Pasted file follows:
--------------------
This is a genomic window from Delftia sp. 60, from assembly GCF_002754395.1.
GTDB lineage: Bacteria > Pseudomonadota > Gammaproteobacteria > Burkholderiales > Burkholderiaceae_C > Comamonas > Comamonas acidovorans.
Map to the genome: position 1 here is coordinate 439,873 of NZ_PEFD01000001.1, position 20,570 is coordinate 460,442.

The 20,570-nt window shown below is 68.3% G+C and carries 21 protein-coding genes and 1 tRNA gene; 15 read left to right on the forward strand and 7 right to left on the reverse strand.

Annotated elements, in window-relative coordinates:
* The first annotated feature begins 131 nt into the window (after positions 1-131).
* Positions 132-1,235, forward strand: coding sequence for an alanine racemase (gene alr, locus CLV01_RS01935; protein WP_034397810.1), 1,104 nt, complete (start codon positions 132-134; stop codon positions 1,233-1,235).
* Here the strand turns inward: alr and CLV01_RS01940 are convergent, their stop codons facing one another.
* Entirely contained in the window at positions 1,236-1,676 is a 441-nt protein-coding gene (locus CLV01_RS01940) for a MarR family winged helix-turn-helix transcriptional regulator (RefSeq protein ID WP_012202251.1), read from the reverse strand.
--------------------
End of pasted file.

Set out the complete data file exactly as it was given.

This is a genomic window from Delftia sp. 60, from assembly GCF_002754395.1.
GTDB lineage: Bacteria > Pseudomonadota > Gammaproteobacteria > Burkholderiales > Burkholderiaceae_C > Comamonas > Comamonas acidovorans.
Map to the genome: position 1 here is coordinate 439,873 of NZ_PEFD01000001.1, position 20,570 is coordinate 460,442.

The 20,570-nt window shown below is 68.3% G+C and carries 21 protein-coding genes and 1 tRNA gene; 15 read left to right on the forward strand and 7 right to left on the reverse strand.

Annotated elements, in window-relative coordinates:
* The first annotated feature begins 131 nt into the window (after positions 1-131).
* Positions 132-1,235, forward strand: coding sequence for an alanine racemase (gene alr, locus CLV01_RS01935; protein WP_034397810.1), 1,104 nt, complete (start codon positions 132-134; stop codon positions 1,233-1,235).
* Here the strand turns inward: alr and CLV01_RS01940 are convergent, their stop codons facing one another.
* Entirely contained in the window at positions 1,236-1,676 is a 441-nt protein-coding gene (locus CLV01_RS01940) for a MarR family winged helix-turn-helix transcriptional regulator (RefSeq protein ID WP_012202251.1), read from the reverse strand.